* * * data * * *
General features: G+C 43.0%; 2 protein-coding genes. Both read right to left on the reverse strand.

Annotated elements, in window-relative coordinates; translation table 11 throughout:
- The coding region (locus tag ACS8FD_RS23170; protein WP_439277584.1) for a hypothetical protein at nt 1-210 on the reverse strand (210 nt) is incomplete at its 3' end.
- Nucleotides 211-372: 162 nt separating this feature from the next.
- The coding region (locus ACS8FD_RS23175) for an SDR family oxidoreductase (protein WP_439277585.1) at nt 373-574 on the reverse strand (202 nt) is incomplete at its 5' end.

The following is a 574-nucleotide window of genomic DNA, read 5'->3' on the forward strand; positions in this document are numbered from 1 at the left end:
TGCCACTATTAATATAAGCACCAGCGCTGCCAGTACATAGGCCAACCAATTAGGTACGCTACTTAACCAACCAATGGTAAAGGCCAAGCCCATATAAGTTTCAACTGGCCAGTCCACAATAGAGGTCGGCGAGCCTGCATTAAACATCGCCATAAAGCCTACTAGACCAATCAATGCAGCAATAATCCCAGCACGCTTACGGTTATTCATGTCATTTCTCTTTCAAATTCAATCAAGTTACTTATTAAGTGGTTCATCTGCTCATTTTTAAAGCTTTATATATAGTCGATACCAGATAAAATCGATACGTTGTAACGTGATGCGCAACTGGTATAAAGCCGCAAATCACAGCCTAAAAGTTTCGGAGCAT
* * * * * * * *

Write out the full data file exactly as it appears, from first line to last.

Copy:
General features: G+C 43.0%; 2 protein-coding genes. Both read right to left on the reverse strand.

Annotated elements, in window-relative coordinates; translation table 11 throughout:
- The coding region (locus tag ACS8FD_RS23170; protein WP_439277584.1) for a hypothetical protein at nt 1-210 on the reverse strand (210 nt) is incomplete at its 3' end.
- Nucleotides 211-372: 162 nt separating this feature from the next.
- The coding region (locus ACS8FD_RS23175) for an SDR family oxidoreductase (protein WP_439277585.1) at nt 373-574 on the reverse strand (202 nt) is incomplete at its 5' end.

The following is a 574-nucleotide window of genomic DNA, read 5'->3' on the forward strand; positions in this document are numbered from 1 at the left end:
TGCCACTATTAATATAAGCACCAGCGCTGCCAGTACATAGGCCAACCAATTAGGTACGCTACTTAACCAACCAATGGTAAAGGCCAAGCCCATATAAGTTTCAACTGGCCAGTCCACAATAGAGGTCGGCGAGCCTGCATTAAACATCGCCATAAAGCCTACTAGACCAATCAATGCAGCAATAATCCCAGCACGCTTACGGTTATTCATGTCATTTCTCTTTCAAATTCAATCAAGTTACTTATTAAGTGGTTCATCTGCTCATTTTTAAAGCTTTATATATAGTCGATACCAGATAAAATCGATACGTTGTAACGTGATGCGCAACTGGTATAAAGCCGCAAATCACAGCCTAAAAGTTTCGGAGCAT